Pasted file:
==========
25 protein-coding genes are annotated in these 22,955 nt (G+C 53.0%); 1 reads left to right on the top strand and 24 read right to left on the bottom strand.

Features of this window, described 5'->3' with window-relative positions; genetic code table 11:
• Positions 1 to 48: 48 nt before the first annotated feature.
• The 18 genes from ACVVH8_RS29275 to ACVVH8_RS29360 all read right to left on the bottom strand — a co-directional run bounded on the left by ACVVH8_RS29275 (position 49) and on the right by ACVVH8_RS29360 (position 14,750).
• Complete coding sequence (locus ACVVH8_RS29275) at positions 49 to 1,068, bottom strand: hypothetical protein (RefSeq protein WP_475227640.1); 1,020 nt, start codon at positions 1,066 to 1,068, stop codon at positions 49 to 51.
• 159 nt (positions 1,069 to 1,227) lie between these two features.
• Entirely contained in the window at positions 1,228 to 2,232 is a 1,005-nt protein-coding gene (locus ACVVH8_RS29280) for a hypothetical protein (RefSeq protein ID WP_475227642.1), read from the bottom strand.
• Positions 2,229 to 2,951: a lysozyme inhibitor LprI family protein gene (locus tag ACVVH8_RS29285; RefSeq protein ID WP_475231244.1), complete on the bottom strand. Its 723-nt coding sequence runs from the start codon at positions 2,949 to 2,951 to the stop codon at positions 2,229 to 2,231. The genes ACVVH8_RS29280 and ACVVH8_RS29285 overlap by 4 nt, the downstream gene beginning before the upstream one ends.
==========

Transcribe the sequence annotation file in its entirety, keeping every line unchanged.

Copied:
25 protein-coding genes are annotated in these 22,955 nt (G+C 53.0%); 1 reads left to right on the top strand and 24 read right to left on the bottom strand.

Features of this window, described 5'->3' with window-relative positions; genetic code table 11:
• Positions 1 to 48: 48 nt before the first annotated feature.
• The 18 genes from ACVVH8_RS29275 to ACVVH8_RS29360 all read right to left on the bottom strand — a co-directional run bounded on the left by ACVVH8_RS29275 (position 49) and on the right by ACVVH8_RS29360 (position 14,750).
• Complete coding sequence (locus ACVVH8_RS29275) at positions 49 to 1,068, bottom strand: hypothetical protein (RefSeq protein WP_475227640.1); 1,020 nt, start codon at positions 1,066 to 1,068, stop codon at positions 49 to 51.
• 159 nt (positions 1,069 to 1,227) lie between these two features.
• Entirely contained in the window at positions 1,228 to 2,232 is a 1,005-nt protein-coding gene (locus ACVVH8_RS29280) for a hypothetical protein (RefSeq protein ID WP_475227642.1), read from the bottom strand.
• Positions 2,229 to 2,951: a lysozyme inhibitor LprI family protein gene (locus tag ACVVH8_RS29285; RefSeq protein ID WP_475231244.1), complete on the bottom strand. Its 723-nt coding sequence runs from the start codon at positions 2,949 to 2,951 to the stop codon at positions 2,229 to 2,231. The genes ACVVH8_RS29280 and ACVVH8_RS29285 overlap by 4 nt, the downstream gene beginning before the upstream one ends.